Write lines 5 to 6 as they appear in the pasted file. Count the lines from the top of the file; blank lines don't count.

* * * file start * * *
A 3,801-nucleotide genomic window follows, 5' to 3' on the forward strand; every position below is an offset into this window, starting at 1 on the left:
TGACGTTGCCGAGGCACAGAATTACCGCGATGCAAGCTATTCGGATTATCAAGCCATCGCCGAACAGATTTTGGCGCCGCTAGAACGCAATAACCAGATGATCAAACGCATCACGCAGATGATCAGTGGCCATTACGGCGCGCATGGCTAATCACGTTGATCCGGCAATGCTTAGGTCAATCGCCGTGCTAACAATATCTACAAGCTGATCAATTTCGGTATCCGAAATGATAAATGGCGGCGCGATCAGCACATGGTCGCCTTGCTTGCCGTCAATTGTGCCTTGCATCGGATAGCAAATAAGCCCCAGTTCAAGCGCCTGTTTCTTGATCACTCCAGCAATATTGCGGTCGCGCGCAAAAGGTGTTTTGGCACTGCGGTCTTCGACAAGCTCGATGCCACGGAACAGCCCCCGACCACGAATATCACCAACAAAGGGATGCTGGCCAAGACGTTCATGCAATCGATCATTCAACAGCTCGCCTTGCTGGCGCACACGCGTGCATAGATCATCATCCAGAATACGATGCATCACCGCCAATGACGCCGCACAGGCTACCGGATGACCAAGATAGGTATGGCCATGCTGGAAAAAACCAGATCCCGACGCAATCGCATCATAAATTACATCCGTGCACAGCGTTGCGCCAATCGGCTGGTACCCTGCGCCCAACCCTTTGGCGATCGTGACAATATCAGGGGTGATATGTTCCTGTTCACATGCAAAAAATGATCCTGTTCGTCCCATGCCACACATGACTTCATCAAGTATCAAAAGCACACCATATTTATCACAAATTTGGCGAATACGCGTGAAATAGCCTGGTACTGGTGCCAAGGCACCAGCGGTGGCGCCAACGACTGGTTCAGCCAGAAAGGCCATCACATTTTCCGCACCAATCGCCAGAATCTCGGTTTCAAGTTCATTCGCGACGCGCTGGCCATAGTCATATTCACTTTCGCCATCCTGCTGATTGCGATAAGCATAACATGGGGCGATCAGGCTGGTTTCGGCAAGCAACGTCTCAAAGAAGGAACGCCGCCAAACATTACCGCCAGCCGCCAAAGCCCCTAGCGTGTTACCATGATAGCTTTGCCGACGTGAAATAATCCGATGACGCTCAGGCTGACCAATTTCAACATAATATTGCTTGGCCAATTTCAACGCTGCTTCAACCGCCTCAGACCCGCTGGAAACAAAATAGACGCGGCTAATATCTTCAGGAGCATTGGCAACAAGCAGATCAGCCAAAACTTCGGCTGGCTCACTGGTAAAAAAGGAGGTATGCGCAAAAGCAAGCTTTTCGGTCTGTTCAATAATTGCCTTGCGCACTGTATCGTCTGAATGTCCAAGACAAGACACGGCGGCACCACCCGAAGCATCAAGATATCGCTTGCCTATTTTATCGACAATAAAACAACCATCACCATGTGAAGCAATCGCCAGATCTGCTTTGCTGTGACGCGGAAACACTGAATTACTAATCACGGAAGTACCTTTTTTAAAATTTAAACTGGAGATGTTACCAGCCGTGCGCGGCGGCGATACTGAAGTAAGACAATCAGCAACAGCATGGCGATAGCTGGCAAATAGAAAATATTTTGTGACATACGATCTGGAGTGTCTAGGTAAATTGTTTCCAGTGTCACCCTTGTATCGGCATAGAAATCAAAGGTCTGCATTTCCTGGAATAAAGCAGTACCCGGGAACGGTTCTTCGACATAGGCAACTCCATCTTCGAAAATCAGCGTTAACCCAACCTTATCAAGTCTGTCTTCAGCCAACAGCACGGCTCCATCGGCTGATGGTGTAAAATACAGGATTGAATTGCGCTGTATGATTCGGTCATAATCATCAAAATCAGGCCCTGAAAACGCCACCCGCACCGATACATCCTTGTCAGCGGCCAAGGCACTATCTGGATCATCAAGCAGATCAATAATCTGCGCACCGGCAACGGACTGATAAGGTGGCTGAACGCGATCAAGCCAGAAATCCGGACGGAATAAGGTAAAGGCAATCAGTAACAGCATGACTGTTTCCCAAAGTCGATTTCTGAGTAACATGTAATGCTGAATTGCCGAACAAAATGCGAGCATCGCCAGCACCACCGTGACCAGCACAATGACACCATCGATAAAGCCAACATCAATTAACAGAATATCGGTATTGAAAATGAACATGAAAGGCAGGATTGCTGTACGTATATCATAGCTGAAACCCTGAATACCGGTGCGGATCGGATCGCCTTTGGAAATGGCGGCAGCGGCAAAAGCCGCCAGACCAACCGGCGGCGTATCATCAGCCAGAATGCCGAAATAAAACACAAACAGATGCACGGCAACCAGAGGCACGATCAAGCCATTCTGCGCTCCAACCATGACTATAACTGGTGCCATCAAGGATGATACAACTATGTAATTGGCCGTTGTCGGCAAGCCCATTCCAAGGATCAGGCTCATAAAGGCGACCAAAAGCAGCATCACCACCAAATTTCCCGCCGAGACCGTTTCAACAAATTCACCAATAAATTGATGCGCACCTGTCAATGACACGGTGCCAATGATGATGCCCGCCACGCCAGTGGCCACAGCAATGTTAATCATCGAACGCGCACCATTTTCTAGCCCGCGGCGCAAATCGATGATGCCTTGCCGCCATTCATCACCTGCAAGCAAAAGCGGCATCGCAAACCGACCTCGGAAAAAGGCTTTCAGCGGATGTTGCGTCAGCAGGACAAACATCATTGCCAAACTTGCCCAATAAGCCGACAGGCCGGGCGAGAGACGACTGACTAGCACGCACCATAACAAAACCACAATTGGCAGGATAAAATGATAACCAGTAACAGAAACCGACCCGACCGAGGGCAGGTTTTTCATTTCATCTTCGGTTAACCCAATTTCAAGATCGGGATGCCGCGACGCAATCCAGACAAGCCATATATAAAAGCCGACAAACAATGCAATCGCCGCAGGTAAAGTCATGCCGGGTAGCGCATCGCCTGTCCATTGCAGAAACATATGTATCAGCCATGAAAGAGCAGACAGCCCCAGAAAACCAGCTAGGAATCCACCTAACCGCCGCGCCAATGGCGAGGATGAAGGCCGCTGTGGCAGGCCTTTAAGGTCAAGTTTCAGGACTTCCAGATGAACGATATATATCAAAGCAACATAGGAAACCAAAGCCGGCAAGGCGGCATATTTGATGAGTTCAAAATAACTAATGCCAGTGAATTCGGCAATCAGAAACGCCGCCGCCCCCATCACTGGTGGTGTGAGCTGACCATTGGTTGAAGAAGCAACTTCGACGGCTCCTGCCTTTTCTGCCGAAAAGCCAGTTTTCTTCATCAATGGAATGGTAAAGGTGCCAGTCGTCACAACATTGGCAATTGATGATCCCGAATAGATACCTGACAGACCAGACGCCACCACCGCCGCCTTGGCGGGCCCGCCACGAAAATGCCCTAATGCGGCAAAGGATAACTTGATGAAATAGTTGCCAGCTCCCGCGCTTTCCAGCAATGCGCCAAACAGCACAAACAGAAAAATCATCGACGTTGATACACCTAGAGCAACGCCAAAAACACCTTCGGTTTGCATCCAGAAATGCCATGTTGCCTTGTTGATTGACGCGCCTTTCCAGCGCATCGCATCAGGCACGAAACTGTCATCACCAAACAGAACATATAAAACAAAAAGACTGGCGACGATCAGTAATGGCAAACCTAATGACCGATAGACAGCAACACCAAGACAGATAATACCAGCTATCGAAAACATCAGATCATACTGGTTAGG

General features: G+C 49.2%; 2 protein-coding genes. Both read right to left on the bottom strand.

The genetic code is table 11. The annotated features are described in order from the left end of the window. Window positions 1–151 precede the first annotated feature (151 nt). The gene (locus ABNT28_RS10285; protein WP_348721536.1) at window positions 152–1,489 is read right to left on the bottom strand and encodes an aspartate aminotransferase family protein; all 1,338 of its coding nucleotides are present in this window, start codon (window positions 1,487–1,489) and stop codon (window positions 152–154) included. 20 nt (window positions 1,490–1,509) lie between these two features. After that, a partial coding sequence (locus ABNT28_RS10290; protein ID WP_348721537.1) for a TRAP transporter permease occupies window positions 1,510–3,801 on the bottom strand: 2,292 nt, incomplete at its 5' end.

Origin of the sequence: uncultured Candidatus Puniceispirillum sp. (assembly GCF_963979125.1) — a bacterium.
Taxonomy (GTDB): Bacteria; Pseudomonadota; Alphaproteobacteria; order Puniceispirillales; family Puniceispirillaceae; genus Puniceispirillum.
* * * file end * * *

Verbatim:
Origin of the sequence: uncultured Candidatus Puniceispirillum sp. (assembly GCF_963979125.1) — a bacterium.
Taxonomy (GTDB): Bacteria; Pseudomonadota; Alphaproteobacteria; order Puniceispirillales; family Puniceispirillaceae; genus Puniceispirillum.